The Delhi High Court, in a 17 November 2018 interim order (subject to the final outcome of the case) in Horlicks and Anr v Heinz India, held that advertisements are protected under article 19(1) (a) of the Constitution as facets of commercial speech and can only be restricted in accordance with the provisions of article 19(2). The protection given to an advertisement is a necessary concomitant of the right of the public to receive the information. It also clarified that right to privacy cannot be asserted against information that is already in the public domain and that in a democratic country. The free flow of commercial information is indispensable and the public has a right to receive commercial speech.
In view of this order companies need to realign their advertising strategies and take advantage of the order while advertising their products and gaining distinct advantages, as against the competitions.
The court held that “a comparison which is unfavourable to a competitor does not necessarily mean that it is dishonest or unduly detrimental”. It held that the main objective of sections 29(8) and 30(1) of the Trademarks Act and the code made by the Advertising Standards Council of India was “to stimulate competition between suppliers of goods and services to the consumer’s advantage, by allowing competitors to highlight objectively the merits of various comparative products, at the same time, prohibiting practices which may distort competition, be detrimental to competitors and have an adverse effect on consumer choice”. Thus, the intent of the legislature was to allow comparative advertising while at the same time ensuring that consumers are always protected from possibly misleading advertisements.
It held that failure to point out the advantages of one’s product was not necessarily dishonest. The advertiser was not obliged to make a comparison of all the parameters of the products in his advertisement with that of his competitor, so long as it was true and that “it is open to an advertiser to objectively compare one or more material, relevant, verifiable and representative features of the goods and services in question which may include price”.
The court, however, acknowledged that there was a certain degree of disparagement that was implicit in comparative advertising but it was legal and permissible and the competitor was well within its rights as long as it was honest and not misleading. The court also laid down the test for determining “misleading advertisement” and stated:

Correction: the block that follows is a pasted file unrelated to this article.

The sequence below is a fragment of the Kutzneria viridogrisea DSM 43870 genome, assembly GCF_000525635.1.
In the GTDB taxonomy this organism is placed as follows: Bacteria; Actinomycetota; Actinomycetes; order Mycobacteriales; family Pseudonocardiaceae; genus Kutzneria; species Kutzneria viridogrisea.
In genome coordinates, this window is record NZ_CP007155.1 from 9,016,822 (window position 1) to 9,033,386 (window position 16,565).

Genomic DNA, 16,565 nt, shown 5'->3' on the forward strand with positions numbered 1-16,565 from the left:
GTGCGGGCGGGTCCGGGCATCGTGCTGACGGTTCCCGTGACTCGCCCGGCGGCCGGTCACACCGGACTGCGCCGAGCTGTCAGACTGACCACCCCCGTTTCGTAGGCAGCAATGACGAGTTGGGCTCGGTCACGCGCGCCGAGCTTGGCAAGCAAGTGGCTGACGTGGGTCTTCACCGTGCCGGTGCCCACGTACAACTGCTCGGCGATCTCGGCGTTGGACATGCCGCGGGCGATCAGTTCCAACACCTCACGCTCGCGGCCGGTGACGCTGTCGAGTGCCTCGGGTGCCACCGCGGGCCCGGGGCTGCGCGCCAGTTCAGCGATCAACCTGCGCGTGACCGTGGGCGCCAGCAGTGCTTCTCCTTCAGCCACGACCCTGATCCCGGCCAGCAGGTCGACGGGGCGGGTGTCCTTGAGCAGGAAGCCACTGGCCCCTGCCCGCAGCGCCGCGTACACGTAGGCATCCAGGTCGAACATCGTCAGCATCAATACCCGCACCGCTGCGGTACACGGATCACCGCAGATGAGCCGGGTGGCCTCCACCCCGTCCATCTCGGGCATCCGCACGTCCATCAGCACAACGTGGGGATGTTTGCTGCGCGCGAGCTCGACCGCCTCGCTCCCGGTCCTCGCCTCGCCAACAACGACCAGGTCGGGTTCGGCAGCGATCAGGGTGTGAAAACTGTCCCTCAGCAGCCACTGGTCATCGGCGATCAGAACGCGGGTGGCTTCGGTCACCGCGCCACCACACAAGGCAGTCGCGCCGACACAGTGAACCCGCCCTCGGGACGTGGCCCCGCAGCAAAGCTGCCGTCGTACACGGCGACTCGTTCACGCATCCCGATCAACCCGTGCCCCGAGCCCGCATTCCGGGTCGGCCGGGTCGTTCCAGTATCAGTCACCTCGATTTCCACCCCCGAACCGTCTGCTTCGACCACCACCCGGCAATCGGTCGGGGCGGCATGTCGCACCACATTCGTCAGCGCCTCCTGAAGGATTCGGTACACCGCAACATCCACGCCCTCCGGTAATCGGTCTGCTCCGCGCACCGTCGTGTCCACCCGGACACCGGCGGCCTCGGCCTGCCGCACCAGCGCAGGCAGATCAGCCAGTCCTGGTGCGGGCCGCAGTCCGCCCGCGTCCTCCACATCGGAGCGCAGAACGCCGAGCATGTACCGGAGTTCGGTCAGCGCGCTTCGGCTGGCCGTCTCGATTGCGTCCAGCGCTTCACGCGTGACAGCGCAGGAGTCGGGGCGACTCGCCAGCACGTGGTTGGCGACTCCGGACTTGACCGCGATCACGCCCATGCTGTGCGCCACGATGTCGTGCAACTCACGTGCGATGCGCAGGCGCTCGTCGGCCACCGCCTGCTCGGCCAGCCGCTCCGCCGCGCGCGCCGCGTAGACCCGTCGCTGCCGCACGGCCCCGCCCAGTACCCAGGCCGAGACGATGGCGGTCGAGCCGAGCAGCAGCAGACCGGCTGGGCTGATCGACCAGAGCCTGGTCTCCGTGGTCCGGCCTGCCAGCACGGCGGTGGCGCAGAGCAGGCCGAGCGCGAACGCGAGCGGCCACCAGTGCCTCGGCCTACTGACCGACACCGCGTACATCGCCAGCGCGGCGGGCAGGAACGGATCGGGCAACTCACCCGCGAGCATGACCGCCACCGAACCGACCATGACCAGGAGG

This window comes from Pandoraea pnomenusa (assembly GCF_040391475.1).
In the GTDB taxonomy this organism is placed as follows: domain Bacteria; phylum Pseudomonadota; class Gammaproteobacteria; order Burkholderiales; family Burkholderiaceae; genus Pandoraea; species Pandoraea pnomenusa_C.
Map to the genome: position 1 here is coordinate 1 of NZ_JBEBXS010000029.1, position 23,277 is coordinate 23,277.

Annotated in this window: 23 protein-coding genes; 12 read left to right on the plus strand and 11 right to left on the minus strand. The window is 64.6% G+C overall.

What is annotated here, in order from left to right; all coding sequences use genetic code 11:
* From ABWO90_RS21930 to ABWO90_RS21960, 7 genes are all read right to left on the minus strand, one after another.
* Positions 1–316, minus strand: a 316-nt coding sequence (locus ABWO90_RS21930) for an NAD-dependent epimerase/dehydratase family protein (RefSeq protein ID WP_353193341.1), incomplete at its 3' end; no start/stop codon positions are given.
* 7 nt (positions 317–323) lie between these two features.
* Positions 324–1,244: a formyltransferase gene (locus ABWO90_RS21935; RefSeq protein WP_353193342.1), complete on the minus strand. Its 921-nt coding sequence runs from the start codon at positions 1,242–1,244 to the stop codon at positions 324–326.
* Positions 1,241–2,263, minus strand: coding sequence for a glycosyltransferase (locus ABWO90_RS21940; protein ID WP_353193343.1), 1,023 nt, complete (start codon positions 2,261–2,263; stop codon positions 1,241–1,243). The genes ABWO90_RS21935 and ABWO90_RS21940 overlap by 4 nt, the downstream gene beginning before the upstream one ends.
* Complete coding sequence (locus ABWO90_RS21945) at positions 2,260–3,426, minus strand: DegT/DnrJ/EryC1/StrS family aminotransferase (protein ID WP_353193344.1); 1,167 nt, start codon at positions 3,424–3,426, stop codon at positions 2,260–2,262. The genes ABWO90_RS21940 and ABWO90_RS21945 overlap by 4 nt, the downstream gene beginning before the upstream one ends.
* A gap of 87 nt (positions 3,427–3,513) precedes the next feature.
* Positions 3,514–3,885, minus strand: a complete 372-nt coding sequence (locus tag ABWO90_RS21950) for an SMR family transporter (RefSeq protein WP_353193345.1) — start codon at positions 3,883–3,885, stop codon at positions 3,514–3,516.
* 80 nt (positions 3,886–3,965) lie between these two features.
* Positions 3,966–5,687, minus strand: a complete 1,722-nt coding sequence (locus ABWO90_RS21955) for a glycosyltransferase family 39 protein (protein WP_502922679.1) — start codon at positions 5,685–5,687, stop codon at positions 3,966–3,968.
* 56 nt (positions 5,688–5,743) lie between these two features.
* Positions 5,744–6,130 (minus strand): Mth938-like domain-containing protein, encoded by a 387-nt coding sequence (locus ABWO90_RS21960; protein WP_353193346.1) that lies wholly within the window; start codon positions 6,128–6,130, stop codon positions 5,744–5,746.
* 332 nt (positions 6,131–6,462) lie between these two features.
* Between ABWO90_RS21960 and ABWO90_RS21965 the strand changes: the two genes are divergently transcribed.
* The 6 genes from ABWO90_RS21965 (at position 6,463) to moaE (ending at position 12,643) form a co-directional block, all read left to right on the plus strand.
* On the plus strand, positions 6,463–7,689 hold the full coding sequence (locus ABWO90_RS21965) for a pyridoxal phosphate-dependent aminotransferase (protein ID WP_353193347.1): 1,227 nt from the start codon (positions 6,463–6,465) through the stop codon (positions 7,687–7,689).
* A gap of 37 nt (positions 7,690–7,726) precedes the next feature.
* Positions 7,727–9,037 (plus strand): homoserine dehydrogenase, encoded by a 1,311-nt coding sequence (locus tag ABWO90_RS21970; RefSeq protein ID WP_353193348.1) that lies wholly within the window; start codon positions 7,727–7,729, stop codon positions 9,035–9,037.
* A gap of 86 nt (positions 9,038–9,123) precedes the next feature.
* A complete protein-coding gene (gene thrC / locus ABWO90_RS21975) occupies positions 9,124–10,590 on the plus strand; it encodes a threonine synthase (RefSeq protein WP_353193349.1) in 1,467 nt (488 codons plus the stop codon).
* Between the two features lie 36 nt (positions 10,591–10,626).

1. An advertisement said to be misleading must deceive the target customers, or should at least have the potential to deceive; and
2. Due to its deceptive nature, the advertisement should be likely to affect the economic behaviour of the target customers, in such a way as to cause harm to the competitors of the advertiser.
The court held that the same has to be harmonized with competitive interests and that in the present case, the features being compared were not misleading as the said issues have to be seen not from a hyper-sensitive viewpoint, but from the eyes of an average consumer who is used to a certain rhetoric.
The court rejected the defendant’s argument that the information used in the impugned advertisement was protected by the Supreme Court’s verdict on right to privacy and held that the judgement was inapplicable to the facts of the present case observing that a right to privacy cannot be asserted against information that is already in the public domain. The court also specified that the Supreme Court, in the said judgment, did not ban or prohibit comparative advertisements.
The court, relying on various judgments, observed that advertisements are not to be read as if they are some testamentary provision in a will or a clause in some agreement with every word being carefully considered and the words as a whole being compared. In determining the meaning of an advertisement, the court has to take into account the fact that public expects a certain amount of hyperbole in advertising and the test to be applied is whether a reasonable man would take the claim being made as one made seriously.
The judgment has widened the scope of comparative advertising in India and has also tried to bring clarity as to which advertisements will be misleading according to sections 29(8) and 30(1) of the Trademarks Act. The judgment is a much-needed elucidation that will help companies in disseminating greater information about their products or services and by keeping comparative advertisements out of the purview of right to privacy. It has ensured that the customers get as much information as possible while purchasing a specific product.